Ursula K. Le Guin Is Publishing a New Earthsea Tale

A Rare Story Will Appear in the Omnibus Edition of Le Guin’s Epic Fantasy Series

All along, Ursula K. Le Guin has thought of Earthsea as simply “a single story from beginning to end.” And that’s what she will have published in the fall of 2018 to mark the 50th anniversary of the publication of A Wizard of Earthsea: an omnibus edition of the Earthsea fantasy series, entitled The Books of Earthsea. The book will also be illustrated by one of the world’s foremost fantasy artists, Charles Vess. Even more exciting for fans, the omnibus edition will feature a previously obscure Earthsea story.

According to The Guardian, the enormous volume will include the sequence’s first novel (originally published in 1968) A Wizard of Earthsea in addition to the novels The Tombs of Atuan, The Farthest Shore, Tehanu, Tales from Earthsea, and The Other Wind, as well as the stories, “The Word of Unbinding,” “The Rule of Names,” and the newest addition “The Daughter of Odren.”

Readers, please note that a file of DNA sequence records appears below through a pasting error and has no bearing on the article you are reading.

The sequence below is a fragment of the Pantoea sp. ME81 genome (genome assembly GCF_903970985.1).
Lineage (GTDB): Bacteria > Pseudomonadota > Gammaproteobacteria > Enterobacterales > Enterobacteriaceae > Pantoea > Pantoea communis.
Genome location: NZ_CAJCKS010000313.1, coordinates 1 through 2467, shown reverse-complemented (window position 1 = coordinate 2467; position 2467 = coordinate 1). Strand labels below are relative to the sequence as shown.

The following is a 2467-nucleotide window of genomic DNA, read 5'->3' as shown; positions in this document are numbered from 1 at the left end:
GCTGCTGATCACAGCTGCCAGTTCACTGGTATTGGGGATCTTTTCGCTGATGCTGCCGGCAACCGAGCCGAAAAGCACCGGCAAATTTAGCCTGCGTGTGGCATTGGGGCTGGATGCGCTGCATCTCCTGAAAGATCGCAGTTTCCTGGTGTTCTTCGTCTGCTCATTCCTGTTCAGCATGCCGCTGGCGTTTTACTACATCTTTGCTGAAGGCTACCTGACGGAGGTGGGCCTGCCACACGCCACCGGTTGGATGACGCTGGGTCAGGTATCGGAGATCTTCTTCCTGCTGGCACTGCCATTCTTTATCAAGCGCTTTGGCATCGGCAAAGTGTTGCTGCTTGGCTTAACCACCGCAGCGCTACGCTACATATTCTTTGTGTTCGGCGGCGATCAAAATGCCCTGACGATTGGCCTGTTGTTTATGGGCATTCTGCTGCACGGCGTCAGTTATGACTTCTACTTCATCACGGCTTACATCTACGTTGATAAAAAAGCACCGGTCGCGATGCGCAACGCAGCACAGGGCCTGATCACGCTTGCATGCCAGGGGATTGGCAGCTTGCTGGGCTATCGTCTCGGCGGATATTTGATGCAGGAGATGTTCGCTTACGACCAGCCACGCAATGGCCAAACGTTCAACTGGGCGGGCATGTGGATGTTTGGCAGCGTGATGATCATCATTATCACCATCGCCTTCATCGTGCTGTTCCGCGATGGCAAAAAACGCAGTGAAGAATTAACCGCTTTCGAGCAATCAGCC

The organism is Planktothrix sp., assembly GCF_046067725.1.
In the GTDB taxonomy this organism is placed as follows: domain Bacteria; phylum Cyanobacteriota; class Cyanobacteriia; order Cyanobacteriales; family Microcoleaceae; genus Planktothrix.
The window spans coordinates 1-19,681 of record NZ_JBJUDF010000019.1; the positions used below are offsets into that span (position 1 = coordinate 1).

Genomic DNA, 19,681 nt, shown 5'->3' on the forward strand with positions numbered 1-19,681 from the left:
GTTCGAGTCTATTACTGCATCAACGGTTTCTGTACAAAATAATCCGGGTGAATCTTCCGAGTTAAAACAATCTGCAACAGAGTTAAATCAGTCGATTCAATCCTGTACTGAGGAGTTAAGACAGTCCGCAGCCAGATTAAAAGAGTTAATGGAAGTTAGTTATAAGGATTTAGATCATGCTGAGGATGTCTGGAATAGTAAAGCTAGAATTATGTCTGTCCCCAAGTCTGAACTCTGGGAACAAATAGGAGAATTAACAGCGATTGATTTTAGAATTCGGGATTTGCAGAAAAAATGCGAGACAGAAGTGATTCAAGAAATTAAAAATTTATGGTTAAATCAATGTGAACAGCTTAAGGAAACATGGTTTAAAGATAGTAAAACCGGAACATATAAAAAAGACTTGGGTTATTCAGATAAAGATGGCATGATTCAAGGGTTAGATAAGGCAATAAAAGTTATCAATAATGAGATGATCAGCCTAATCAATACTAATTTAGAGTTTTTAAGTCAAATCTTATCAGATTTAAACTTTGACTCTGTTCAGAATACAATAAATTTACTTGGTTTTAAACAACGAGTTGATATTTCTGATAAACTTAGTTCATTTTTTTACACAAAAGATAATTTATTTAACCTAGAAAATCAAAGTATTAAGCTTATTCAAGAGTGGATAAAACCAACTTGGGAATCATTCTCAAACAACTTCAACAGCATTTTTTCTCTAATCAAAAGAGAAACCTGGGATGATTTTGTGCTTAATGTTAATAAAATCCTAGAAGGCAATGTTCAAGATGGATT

Readers may be unacquainted with “The Daughter of Odren” considering it was published two years ago and only as an ebook. The story is set in the familiar world of Earthsea, and in an Odyssean key, focuses on a daughter — Weed — awaiting the return of her father, Lord Garnet. According to a blurb on fantasticfiction.com, “Odren” is “a hauntingly beautiful tale of betrayal and revenge.” With the publication of the all-in-one Earthsea, it will be the first time “Odren” appears in print.

The project is set to be published in the US by Saga Press, which is an imprint of Simon & Schuster. If we need a reminder of the masterpieces that Le Guin has churned out in this fantasy series for just about 50 years now, we can turn to David Mitchell. Writing for The Guardian, the Cloud Atlas author spoke of the magic and inspiration he’d found in reading Ged’s, or Sparrowhawk’s (the eponymous wizard of A Wizard of Earthsea), tale: “Other magicians and witches also lived on my boyhood bookshelf, but even at 10 years old I sensed that these belonged to a lesser order…I yearned to do to other people what A Wizard of Earthsea had just done to me — even if I couldn’t articulate exactly what that was.”

All things considered, it seems the only downside of this wonderful undertaking is that we will have to wait two years and change for its release. Ample time for the series to once again be read and reread and reread and reread…

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